New Jersey residents who divorce this year are part of a national uptick in the divorce rate. Divorces declined during the course of the recent recession with 63,550 fewer divorces in America in 2009 than in 2006, but marriage counselors report that 2010 is the first year that the divorce rate will increase since the start of the recession.
Although an impending divorce immediately raises questions regarding parenting time, the division of assets, and alimony, the tax implications of a divorce may be a more pressing issue for many couples. Filing your taxes incorrectly during a divorce can complicate the stress of the divorce process by triggering an audit.
Time Magazine recently reported on the major tax issues for divorcing couples. One of the biggest initial questions that many divorcing couples have is whether they should file as a single or married person.
Filing status is based on the calendar year. If a divorce was finalized between January 1 and April 18 of this year, then the couple is “married” for the purposes of 2010 taxes.
Time Magazine reports that couples who had a divorce finalized in December of 2010 are single for the purposes of the 2010 return, even if they were married for most of the year.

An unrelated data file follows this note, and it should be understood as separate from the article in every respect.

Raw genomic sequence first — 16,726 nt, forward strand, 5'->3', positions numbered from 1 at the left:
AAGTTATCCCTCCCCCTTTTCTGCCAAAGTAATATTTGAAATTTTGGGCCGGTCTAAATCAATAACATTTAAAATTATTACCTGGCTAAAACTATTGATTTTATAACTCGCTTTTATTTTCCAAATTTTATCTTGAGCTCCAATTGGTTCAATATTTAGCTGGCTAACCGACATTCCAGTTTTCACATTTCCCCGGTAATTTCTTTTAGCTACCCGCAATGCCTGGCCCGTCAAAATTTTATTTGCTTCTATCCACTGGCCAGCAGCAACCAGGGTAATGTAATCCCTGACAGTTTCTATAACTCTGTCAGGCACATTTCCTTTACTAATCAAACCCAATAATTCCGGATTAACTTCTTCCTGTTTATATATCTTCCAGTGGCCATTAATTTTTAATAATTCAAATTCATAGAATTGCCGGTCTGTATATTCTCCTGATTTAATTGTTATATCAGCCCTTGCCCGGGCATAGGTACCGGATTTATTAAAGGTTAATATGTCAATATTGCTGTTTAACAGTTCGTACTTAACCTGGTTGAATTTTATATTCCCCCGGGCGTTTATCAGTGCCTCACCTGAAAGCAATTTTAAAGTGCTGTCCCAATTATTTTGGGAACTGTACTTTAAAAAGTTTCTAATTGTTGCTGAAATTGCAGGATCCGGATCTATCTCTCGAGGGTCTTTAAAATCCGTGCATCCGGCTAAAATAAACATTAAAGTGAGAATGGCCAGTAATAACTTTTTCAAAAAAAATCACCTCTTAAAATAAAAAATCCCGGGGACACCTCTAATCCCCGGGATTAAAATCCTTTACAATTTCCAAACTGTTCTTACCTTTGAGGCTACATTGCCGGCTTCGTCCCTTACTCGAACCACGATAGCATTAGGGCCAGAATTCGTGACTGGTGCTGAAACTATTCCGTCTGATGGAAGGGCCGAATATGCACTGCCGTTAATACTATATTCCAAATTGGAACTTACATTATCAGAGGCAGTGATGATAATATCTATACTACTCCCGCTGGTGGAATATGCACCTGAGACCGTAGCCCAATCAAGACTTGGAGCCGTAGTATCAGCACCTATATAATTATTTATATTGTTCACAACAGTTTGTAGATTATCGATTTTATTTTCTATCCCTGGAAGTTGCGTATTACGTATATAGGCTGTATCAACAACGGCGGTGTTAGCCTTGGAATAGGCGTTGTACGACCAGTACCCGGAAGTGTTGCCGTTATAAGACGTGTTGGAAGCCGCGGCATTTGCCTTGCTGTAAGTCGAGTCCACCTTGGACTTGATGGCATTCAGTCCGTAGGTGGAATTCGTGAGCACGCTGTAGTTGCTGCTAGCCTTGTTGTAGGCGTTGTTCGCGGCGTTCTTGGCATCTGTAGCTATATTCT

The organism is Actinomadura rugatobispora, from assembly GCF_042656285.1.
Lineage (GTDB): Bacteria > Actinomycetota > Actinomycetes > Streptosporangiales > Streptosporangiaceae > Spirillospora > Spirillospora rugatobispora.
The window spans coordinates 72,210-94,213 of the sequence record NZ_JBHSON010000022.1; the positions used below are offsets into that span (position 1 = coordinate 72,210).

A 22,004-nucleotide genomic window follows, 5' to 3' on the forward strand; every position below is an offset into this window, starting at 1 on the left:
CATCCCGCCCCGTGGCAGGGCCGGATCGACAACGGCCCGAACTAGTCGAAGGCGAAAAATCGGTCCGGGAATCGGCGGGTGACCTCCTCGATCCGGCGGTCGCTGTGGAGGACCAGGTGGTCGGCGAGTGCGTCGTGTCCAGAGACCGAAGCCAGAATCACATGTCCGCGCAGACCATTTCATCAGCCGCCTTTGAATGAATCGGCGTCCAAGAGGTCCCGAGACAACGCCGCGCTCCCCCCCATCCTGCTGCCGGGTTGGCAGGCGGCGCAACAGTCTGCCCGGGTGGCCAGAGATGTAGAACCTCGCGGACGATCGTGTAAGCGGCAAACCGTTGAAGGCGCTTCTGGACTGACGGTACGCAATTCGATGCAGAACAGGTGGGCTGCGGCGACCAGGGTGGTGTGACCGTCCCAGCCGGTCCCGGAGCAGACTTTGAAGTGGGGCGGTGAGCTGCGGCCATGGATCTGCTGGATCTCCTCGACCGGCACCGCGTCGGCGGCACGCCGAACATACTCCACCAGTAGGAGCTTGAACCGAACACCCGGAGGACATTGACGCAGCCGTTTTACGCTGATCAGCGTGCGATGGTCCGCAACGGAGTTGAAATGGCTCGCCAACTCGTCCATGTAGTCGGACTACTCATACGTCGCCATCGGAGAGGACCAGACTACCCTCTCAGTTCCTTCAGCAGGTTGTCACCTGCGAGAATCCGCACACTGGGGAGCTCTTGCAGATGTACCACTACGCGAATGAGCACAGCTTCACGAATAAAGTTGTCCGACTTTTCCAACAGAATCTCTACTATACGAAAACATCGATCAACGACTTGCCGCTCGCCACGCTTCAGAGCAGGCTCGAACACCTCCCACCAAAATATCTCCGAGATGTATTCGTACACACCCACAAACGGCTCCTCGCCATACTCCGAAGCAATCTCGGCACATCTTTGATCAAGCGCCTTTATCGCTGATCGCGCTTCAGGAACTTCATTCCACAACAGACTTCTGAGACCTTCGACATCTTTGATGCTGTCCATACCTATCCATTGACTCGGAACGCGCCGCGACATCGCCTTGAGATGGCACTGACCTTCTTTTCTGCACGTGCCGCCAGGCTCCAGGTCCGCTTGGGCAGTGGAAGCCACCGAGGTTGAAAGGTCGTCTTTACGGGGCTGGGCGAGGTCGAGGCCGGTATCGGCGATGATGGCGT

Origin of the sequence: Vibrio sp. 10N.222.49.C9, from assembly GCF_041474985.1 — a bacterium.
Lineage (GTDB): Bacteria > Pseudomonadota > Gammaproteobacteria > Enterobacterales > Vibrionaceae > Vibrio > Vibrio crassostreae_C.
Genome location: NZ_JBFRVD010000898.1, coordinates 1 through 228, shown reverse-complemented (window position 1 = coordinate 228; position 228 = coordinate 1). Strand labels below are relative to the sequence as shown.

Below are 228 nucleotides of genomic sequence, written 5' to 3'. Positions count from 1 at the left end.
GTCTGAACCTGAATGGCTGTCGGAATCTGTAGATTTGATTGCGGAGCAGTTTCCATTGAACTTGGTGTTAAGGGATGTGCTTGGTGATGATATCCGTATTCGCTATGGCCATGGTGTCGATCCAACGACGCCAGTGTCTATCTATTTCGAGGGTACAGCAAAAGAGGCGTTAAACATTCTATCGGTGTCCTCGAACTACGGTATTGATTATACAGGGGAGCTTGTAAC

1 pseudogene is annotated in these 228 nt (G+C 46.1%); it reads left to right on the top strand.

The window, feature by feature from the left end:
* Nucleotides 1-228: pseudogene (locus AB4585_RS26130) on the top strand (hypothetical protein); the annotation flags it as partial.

There is also a third filing status called “head of household” which is mostly meant for single parents. There are several important requirements for head of household status:
- You must have lived apart from your spouse for the last six months of the tax year;
- You must have paid over half of the cost of keeping up your main residence;
- You must be able to claim your child as a dependent under the IRS’ rules for divorced parents;
- You must file a separate tax return from your spouse, even if you are still married.
There are also special rules for what income will disqualify a child from being a dependent. For example, government assistance payments that are received by a child might impact the status of the child.
Divorcing couples who have questions regarding the proper filing status should consult with a professional tax preparer or an experienced family law attorney.
Source: Time, “Divorce and Taxes: Five Things You Need to Know,” Kelly Phillips Erb, 3/6/11